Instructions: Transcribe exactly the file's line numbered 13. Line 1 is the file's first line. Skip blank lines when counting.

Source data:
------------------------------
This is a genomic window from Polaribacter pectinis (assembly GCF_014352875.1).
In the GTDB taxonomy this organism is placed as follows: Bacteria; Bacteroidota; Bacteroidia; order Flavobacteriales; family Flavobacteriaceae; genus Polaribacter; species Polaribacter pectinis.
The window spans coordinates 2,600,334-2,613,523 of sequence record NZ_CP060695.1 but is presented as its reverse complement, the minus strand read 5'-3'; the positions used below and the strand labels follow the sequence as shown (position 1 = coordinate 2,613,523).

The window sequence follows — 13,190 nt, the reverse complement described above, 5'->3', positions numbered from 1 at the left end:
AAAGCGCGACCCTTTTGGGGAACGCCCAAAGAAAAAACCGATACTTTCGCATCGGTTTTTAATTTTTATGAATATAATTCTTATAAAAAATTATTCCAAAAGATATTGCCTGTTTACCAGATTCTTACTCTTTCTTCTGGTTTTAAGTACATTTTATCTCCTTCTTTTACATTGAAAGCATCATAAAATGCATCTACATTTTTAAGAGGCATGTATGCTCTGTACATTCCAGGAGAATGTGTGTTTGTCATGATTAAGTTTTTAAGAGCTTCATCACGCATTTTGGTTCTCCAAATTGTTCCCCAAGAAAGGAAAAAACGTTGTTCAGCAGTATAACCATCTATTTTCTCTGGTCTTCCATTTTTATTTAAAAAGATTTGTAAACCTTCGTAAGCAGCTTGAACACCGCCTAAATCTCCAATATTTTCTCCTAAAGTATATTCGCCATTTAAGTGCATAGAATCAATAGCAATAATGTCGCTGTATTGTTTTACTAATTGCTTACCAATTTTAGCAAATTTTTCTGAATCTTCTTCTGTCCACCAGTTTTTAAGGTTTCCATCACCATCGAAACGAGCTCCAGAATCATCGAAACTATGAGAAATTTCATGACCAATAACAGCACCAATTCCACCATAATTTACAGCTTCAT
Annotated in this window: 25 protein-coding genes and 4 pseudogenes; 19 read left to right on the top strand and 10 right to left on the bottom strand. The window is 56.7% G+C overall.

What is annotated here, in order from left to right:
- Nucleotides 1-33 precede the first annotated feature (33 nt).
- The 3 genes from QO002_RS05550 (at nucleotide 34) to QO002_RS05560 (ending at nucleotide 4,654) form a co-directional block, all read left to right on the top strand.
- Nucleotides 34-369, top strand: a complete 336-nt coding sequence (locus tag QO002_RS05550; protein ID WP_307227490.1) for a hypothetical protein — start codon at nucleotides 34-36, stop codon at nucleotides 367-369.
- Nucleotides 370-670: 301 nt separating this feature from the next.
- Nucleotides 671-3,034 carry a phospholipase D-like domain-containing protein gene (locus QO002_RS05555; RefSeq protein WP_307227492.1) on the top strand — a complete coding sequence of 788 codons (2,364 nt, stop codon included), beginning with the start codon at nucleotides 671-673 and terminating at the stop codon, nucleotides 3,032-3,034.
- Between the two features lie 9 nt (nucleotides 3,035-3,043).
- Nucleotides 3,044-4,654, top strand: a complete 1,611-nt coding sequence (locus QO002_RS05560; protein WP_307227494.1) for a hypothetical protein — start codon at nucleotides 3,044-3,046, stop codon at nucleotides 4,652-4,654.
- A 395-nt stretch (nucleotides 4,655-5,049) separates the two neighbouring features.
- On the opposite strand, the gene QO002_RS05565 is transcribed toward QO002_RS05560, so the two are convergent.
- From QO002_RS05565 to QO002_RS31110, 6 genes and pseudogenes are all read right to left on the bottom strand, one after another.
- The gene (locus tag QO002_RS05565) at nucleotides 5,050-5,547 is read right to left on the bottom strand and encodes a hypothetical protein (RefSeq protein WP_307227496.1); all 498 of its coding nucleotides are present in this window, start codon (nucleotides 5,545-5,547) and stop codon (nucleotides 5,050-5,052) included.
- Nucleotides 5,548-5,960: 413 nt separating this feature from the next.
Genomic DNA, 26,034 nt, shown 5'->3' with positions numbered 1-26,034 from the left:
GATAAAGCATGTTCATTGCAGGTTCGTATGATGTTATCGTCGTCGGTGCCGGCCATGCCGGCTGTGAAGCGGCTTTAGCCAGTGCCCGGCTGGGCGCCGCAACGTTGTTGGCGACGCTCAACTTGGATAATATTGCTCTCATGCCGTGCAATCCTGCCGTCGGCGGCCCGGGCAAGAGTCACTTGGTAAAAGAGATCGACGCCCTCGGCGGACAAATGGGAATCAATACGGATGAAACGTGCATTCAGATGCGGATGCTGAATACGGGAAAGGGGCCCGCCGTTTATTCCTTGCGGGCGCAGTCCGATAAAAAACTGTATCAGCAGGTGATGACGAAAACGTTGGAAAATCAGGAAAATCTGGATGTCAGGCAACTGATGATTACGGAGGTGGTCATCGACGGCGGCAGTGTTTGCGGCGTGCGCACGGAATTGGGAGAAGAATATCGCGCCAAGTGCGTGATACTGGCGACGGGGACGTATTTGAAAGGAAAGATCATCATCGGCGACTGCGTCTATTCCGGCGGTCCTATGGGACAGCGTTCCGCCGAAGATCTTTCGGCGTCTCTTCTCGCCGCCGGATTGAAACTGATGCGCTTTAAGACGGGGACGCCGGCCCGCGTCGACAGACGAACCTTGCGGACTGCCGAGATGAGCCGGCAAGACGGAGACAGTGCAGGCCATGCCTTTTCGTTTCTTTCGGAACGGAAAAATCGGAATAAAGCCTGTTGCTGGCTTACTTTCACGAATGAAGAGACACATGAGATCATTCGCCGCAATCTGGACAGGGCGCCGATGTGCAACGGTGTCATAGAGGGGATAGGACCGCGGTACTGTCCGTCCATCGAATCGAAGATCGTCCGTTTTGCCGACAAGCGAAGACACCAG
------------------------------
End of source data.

- Between the two features lie 9 nt (nucleotides 3,035-3,043).